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Home > Things to Do & See > Sailing


Sponsored by Fraser Yachts specialists in Caribbean Yacht Charter

Caribbean SailingWe're biased, but we believe that nowhere in the world are conditions more perfect for a sailing vacation than in the year-round warm seas of the Caribbean. Whether you're looking for crewed or bareboat holiday, the Caribbean is sure to please all sailors.

The Eastern Carbbean is undoubtedly one of the world's finest sailing areas. From St. Thomas in the north to Trinidad and Tobago in the south, each island offers distinctive landscapes and cultures all within easy sailing distance of each other.

The variety and unique character of each of these islands draws visitors back year after year for the opportunity to explore new sights and to revisit favourite hideaways. Idyllic beaches and secluded bays lie just around the corner from the more sophisticated pleasures of glamorous resorts, great restaurants and exclusive yacht clubs. Marinas en route will help you stock up on supplies.

Although the many differing cultures and landscapes ensure that there's a surprise waiting at every landfall, you'll find there is one characteristic that remains delightfully constant throughout the region: the typically-Caribbean relaxed and laid-back atmosphere.

Yachts catering to every taste and need can be found in the charter fleets in the region. So all you have to do is to decide between a fully crewed yacht or a "sail-it-yourself" bareboat. Click here for a listing of charter companies in the region.

Here are some of our favourite places to sail.

The pretty U.S. Virgin Islands have a distinct culture of their own. With short passages between them, hopping from one island to another is easy.

In fact, the natural beauty of St. John is an experience reserved only for those who are lucky enough to visit it by boat as it cannot be reached any other way.

There is plenty of underwater beauty to explore in the coral gardens surrounding St. Croix. But with its historic sights and photogenic landscape dotted with windmills, you'll find there is also much to tempt you ashore.

For a taste of the high-life, dock in St. Thomas with its first-class resorts, sophisticated restaurants and duty-free shopping.

Comprising some 60 tiny islets and cays, the British Virgin Islands offer excellent sailing and a relaxed, low-key atmosphere. Here you can moor in horseshoe bays of white sand beaches dotted with palm trees. The water beneath you is so clear that you have the feeling you are literally floating on air.

Virgin Gorda, which overlooks the private resort of Necker Island, offers sheltered coves, ideal for overnight anchorage. Snorkellers and divers should make for Anegada, where they'll find miles of coral reefs to explore as well as many shipwrecks.

Scattered over 150 miles of the Caribbean, the Leewards offer open water sailing with good broad reaches, but generally longer passages than in the Virgins. There, first stop for anyone trying to escape the crowds must be tiny Anguilla with its powder-white beaches.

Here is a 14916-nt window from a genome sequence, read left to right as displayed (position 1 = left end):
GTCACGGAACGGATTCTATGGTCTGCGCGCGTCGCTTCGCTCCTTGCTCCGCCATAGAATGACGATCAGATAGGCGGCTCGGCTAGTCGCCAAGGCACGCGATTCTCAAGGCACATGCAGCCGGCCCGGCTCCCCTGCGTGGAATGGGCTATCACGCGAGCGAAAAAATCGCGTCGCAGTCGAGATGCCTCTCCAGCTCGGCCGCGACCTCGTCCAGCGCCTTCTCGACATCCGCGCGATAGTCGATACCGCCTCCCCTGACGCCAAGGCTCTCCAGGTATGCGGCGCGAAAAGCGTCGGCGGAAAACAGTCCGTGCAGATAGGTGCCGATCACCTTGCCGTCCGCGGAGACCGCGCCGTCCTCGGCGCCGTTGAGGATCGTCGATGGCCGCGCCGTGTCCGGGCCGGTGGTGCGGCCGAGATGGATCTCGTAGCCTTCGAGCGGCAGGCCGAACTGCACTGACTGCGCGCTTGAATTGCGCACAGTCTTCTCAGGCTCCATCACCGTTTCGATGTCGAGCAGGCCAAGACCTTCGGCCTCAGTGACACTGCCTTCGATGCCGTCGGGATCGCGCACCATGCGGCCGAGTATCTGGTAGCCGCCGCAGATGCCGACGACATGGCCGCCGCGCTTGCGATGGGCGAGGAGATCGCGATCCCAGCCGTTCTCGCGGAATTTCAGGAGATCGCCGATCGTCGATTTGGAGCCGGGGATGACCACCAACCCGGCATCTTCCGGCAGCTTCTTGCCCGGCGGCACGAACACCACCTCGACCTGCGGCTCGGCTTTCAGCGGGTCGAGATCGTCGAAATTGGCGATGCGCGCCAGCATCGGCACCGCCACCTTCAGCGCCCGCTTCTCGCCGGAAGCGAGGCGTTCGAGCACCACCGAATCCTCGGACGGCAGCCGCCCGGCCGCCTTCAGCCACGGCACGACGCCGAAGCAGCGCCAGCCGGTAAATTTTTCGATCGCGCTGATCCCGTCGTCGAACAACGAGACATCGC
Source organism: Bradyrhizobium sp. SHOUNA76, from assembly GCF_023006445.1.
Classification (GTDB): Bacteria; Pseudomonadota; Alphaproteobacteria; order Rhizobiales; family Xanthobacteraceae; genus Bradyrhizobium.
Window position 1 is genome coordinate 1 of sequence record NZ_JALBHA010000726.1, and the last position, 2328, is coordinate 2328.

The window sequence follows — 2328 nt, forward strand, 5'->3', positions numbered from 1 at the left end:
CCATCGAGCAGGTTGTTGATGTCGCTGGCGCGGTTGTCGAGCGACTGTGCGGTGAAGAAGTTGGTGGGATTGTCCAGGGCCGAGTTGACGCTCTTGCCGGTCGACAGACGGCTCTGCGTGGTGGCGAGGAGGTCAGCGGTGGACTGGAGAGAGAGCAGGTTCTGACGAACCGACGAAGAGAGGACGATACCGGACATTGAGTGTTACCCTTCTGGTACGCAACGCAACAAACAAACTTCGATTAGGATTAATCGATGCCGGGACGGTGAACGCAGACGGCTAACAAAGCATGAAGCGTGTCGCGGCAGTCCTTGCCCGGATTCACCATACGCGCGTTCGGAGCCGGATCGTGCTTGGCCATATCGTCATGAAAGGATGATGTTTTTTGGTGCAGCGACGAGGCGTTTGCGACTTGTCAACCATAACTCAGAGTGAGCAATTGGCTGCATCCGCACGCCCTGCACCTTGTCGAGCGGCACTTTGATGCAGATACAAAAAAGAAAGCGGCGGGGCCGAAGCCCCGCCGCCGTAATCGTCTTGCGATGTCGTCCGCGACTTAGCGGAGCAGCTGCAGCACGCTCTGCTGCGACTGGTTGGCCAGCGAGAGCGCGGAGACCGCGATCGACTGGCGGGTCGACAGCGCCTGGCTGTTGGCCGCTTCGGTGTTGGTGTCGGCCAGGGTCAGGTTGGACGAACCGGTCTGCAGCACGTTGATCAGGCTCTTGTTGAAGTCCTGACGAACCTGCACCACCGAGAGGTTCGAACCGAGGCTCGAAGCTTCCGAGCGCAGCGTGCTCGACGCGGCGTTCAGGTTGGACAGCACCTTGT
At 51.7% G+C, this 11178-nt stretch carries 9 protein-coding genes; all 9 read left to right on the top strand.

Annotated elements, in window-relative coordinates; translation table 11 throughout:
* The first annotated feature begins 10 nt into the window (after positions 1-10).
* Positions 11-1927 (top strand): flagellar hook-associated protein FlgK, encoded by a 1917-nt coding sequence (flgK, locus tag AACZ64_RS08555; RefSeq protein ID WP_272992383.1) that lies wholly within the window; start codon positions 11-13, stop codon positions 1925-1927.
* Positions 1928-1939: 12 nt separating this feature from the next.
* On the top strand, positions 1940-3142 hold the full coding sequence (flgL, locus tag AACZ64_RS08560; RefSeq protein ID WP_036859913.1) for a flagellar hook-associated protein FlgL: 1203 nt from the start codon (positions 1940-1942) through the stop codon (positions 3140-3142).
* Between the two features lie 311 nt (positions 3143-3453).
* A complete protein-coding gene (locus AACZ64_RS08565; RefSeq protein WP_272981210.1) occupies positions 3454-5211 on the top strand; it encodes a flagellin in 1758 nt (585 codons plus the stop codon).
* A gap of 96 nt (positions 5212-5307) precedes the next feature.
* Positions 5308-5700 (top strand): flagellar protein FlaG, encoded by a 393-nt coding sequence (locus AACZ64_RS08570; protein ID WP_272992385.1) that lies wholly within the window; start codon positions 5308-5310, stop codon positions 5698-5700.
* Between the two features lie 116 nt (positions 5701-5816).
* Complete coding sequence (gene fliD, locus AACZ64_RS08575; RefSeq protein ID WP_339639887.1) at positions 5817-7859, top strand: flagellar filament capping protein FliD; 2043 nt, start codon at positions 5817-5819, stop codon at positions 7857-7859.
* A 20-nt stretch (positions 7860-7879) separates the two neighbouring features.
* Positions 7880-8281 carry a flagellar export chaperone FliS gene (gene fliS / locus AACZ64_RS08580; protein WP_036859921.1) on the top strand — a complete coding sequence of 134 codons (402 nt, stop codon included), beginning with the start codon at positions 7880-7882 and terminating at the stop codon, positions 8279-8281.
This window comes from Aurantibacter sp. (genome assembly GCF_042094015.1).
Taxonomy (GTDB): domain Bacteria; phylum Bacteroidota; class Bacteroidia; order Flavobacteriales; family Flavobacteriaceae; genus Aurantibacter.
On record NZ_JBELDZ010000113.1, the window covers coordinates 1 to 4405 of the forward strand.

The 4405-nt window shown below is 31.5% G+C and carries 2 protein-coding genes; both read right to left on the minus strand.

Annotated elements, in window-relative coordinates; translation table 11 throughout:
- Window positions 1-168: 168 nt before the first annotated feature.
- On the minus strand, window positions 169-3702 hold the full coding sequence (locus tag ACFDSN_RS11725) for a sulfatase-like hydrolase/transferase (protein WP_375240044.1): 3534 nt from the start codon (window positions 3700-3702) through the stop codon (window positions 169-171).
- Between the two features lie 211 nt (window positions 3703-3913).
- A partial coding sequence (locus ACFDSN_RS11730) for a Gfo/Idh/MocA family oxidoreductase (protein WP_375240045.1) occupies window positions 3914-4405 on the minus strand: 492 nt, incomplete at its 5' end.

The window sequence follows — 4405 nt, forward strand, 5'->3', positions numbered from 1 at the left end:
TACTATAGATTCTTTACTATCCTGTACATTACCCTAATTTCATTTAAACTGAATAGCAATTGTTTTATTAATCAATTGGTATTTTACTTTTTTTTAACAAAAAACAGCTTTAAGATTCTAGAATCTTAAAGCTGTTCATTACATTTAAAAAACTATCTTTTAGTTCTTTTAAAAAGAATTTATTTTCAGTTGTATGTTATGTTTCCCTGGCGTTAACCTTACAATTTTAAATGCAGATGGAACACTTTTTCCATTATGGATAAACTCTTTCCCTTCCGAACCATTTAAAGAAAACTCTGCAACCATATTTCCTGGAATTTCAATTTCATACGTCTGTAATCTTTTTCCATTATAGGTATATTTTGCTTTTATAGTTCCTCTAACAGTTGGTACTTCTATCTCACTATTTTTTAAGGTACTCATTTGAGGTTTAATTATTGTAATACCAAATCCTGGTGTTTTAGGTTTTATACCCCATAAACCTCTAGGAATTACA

A short hop away is lively island of St. Martin/Sint Maarten. Half French, half Dutch, it is the smallest island in the world to be shared by two nations and each side offers an entirely different cultural experience. Be sure to try your luck in the casinos of Sint Maarten.

Further south lies fashionable St Barts, very much a place to see and be seen in. Berth in Gustavia and treat yourself to a gastronomic experience in one of the world-class restaurants, or just relax and mingle with the 'rich and famous' on the stunning beaches at Anse du Gouverneur and Anse de Colombier.

The largest of the British Leeward Islands, Antigua, with its famous 365 beaches, is centre of Caribbean yacht cruising. Antigua's Nelson's Dockyard is also a national park with restored warehouses, boutiques, inns and restaurants.

View the active volcano on Montserrat, the most southerly of the Leewards, then sail south through the French islands of Guadeloupe and Martinique, stopping off at Dominica, a paradise for nature lovers, en route.

Cosmopolitan Martinique, though, is reminiscent of the south of France, with its chic cafés, excellent restaurants and flower-filled balconies.

St. Vincent, an island of spectacular views, and the Grenadines offer excellent sailing conditions and an idyllic combination of sophisticated enclaves and accessible West Indian life. Delightful Bequia and the island of Mustique nearby, are perhaps most famous as the holiday destination of celebrities and royalty alike. Try the Tobago Cays too - perfect for their secluded beaches.

At the southernmost tip of the Grenadines sparkling streams and waterfalls and golden beaches make Grenada, for many, the most beautiful of the Windwards.

To the east lie Trinidad and Tobago. Busy Trinidad is a complete change of pace, home of the Carnival, steel bands and calypso. Here you can dance in the streets and party till dawn, retreating finally to the peace and calm of your yacht to watch the Caribbean sunrise.

Click here for a list of other sailing resources including yacht clubs, regattas and festivals.

Sailboat Photograph © Philippe Odent, 1999

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